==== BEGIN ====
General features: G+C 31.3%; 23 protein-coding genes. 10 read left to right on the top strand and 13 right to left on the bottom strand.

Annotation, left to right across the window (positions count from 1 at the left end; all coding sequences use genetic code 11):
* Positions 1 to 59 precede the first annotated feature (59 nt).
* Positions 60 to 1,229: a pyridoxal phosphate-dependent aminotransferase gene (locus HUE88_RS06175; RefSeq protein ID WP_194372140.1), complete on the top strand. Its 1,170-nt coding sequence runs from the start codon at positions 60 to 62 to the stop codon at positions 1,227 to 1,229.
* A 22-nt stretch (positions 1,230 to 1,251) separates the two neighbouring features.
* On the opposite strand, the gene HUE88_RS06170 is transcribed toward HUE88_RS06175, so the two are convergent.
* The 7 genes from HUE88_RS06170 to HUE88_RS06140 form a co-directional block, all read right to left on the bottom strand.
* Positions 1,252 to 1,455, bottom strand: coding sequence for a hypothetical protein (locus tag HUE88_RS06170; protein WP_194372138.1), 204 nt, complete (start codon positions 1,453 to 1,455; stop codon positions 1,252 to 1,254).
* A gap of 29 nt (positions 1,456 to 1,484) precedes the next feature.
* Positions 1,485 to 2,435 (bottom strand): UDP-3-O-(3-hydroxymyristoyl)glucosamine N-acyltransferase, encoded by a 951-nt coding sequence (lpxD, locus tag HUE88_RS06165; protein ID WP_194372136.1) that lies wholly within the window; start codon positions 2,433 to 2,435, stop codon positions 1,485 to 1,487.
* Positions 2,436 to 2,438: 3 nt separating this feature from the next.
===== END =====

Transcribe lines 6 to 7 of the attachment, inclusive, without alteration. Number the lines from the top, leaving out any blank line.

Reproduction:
* On the opposite strand, the gene HUE88_RS06170 is transcribed toward HUE88_RS06175, so the two are convergent.
* The 7 genes from HUE88_RS06170 to HUE88_RS06140 form a co-directional block, all read right to left on the bottom strand.